Cylindrical nanowire arrays; review article

Cylindrical nanowire arrays: From advanced fabrication to static and microwave magnetic properties”

Manuel Vazquez

Journal of Magnetism and Magnetic Materials 543 (2022) 168634


This article reviews information on arrays of cylindrical magnetic nanowires grown electrochemically inside ordered nanoporous alumina membranes, summarizing some of the most relevant aspects about the advanced synthesis and their static and microwave magnetic properties. It details electrochemical synthesis of templates and of metallic nanowires either as single element (i.e., Fe, Ni, Co), alloys (i.e., CoFe, CoNi, FeNi) or modulated in composition (i.e., Ferromagnetic/Metal). Static and dynamic magnetic properties are overviewed, where magnetization easy axis can be switched from the nanowire direction to the template’s plane as the nanowire filling factor increases or at a compensation temperature, deriving from the energetic balance of anisotropy and magnetostatic interactions among nanowires. The perspectives of applications making use of microwave properties are also discussed.

This review article is written as homage to Prof. Sergio Rezende from Brazil. The data were mainly performed in our GNMP to which so many investigators have contributed along the last 20 years. Particular acknowledgement to Dr. Cristina Bran, responsible of the electrochemistry laboratory and nanowires research for the last 10 years, to Dr. Hernandez-Velez, Dr. Kleber Pirota and Dr. David Navas who set up the laboratory, to staff colleagues, Dr. Agustina Asenjo, Dr. Rafael Perez del Real and Dr. Oksana Chubykalo-Fesenko, and to many researchers contributing in PhD, as visiting scientists and international collaborators. It was supported by the Spanish MINECO, Project PID2019-108075RBC31, and the Regional Government of Madrid, Project S2018/NMT-4321 NANOMAGCOST-CM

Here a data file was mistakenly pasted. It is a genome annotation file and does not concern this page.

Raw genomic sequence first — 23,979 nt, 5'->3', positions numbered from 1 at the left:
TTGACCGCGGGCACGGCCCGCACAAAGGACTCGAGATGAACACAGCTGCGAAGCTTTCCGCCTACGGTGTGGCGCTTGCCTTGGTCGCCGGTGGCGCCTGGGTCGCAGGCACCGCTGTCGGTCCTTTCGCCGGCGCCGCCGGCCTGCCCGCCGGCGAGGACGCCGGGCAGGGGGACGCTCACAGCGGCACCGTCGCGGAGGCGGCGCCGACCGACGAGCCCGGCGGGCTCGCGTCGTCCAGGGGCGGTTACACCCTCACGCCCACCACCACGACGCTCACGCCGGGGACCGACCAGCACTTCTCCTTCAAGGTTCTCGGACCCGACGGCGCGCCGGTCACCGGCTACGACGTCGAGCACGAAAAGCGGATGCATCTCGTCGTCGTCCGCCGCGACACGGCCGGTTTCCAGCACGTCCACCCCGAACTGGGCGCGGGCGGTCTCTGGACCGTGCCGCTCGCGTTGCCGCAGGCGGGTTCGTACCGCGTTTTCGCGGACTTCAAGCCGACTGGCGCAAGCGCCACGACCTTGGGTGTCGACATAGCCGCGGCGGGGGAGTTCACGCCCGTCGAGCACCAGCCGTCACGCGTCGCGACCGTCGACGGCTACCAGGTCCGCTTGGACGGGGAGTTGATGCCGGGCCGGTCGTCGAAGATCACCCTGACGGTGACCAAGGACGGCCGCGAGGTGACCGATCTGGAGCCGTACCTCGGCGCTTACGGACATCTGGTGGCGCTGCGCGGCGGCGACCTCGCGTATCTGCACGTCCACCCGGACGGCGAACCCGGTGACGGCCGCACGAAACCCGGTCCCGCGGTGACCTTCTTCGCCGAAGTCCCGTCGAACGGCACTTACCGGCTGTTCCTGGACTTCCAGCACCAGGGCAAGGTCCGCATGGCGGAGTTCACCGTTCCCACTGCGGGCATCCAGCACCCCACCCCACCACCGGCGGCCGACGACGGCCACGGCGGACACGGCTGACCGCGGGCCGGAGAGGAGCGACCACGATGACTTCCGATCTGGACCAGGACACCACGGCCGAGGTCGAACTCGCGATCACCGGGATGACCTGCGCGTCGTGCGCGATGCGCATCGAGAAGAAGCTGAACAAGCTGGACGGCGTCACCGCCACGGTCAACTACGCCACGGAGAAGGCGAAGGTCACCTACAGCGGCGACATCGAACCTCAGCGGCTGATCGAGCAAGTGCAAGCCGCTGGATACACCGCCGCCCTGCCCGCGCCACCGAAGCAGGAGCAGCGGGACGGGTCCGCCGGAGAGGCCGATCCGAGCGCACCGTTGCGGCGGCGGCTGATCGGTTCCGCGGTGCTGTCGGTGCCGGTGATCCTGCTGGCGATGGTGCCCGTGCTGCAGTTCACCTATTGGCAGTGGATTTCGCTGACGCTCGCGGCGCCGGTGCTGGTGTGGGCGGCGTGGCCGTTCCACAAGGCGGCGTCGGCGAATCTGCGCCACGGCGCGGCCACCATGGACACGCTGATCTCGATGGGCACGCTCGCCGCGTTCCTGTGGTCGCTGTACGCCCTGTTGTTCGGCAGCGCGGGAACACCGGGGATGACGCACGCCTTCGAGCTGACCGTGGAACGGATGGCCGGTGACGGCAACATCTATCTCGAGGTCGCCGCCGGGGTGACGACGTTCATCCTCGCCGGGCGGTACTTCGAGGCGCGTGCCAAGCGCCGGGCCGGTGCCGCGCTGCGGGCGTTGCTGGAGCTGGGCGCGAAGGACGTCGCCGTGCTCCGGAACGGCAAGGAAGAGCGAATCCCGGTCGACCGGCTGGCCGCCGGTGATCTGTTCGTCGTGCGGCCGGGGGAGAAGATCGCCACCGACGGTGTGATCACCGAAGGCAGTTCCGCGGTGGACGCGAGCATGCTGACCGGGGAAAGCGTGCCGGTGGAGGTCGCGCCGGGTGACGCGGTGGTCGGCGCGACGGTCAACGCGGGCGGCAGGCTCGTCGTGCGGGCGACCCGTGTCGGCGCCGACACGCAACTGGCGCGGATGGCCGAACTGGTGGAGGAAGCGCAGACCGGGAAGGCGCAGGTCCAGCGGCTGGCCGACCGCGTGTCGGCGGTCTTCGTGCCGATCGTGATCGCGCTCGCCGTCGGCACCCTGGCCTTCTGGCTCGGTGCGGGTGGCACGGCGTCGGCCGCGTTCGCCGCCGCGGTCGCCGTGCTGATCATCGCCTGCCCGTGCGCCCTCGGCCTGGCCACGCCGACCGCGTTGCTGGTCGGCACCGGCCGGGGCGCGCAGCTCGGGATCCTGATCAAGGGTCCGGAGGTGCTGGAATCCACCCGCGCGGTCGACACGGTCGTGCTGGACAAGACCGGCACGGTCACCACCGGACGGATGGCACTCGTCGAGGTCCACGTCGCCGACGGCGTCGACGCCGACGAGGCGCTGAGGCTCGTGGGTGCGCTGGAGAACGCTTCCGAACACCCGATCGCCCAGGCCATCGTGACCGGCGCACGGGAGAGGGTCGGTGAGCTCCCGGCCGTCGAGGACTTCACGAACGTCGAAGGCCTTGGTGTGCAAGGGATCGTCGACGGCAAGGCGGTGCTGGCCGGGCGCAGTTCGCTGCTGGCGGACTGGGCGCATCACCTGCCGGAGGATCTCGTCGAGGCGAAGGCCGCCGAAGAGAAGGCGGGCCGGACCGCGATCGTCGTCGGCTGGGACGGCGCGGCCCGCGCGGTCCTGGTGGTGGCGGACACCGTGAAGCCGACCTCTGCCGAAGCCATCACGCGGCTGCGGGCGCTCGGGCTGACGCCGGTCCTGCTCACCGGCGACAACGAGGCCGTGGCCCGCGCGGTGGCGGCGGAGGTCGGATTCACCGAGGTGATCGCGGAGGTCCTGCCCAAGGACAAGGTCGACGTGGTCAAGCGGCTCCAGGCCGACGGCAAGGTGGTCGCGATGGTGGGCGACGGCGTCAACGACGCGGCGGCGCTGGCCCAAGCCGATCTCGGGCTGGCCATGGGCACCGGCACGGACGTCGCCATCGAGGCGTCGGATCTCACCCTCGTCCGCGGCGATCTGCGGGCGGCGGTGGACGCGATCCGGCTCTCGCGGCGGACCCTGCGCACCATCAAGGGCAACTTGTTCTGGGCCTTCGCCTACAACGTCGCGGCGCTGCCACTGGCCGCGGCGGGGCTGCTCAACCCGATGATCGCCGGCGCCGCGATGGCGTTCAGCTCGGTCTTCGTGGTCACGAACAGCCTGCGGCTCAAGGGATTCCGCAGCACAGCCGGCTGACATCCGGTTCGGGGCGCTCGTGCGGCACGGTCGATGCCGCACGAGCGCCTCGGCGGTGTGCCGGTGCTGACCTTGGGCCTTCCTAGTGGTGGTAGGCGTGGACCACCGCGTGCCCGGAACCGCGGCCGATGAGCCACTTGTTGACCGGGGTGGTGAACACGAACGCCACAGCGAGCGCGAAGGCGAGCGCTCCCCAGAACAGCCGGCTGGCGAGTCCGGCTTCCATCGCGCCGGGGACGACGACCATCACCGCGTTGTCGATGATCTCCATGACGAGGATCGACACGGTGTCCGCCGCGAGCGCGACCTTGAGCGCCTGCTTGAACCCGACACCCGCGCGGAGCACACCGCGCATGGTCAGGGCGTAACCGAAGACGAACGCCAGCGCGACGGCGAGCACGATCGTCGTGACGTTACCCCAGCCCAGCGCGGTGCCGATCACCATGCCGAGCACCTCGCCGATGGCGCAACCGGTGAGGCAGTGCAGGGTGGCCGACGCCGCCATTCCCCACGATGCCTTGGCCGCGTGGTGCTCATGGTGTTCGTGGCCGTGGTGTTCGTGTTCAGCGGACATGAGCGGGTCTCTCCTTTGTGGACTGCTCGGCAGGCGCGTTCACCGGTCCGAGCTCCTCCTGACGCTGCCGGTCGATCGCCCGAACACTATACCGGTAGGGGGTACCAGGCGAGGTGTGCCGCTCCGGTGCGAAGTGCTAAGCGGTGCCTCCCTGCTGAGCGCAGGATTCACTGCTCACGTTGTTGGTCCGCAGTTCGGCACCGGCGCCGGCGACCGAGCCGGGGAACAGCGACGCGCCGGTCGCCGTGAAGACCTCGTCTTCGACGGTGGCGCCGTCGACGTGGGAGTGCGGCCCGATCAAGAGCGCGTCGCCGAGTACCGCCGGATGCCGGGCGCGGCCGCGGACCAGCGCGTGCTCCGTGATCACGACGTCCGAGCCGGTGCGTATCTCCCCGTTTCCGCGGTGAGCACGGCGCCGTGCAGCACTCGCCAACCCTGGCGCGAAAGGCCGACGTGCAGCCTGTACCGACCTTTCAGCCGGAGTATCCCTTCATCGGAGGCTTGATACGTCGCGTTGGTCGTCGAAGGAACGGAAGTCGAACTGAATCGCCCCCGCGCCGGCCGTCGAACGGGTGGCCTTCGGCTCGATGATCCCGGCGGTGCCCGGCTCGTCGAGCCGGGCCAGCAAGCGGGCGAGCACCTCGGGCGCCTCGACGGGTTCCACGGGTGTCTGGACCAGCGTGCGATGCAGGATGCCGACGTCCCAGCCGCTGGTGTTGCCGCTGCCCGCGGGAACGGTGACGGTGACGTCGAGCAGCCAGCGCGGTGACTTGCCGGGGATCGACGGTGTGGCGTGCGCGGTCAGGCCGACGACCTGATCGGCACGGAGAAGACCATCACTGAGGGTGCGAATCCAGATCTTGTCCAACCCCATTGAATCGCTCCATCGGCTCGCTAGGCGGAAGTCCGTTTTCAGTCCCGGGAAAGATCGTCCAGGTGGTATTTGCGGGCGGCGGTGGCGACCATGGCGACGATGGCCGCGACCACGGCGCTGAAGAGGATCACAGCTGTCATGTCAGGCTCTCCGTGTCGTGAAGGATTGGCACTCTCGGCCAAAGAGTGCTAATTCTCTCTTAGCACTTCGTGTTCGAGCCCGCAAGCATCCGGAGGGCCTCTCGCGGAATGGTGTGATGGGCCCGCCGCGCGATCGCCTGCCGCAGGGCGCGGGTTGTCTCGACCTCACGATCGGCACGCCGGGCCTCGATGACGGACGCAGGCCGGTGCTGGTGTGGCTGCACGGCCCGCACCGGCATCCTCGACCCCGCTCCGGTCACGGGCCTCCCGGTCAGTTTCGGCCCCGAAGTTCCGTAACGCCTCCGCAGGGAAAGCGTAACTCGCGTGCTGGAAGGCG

New article

Narrow Segment Driven Multistep Magnetization Reversal Process in Sharp Diameter Modulated Fe67Co33 Nanowires”


Javier García, Jose A. Fernández-Roldán, Roque González, Miguel Méndez, Cristina Bran, Víctor Vega, Silvia González, Manuel Vázquez and Víctor M. Prida


Nanomaterials 11 (2021) 3077.


An interesting pathway to affect the dynamics of the magnetization reversal in magnetic nanostructures is to introduce geometrical modulations to act as nucleation or pinning centers for the domain walls. Considering the case of 3D magnetic nanowires, the modulation of the diameter across their length produce such effect as long as the segment diameter transition is sharp enough. Here, diameter modulated Fe67Co33 ferromagnetic nanowires were grown into prepatterned diameter modulated nanopores of anodized Al2O3 membranes. Morphological and compositional characterization was carried out by electron-based microscopy, while their magnetic behavior was measured on both individual bisegmented nanowires and their arrays. The magnetic hysteresis loops, as well as First Order Reversal Curve diagrams, point out that the magnetization reversal is carried out in two steps interpreted by micromagnetic modeling, where a shell of the wide segment reverses magnetization first, followed by the reversal of its core together with the narrow segment of the nanowire at once.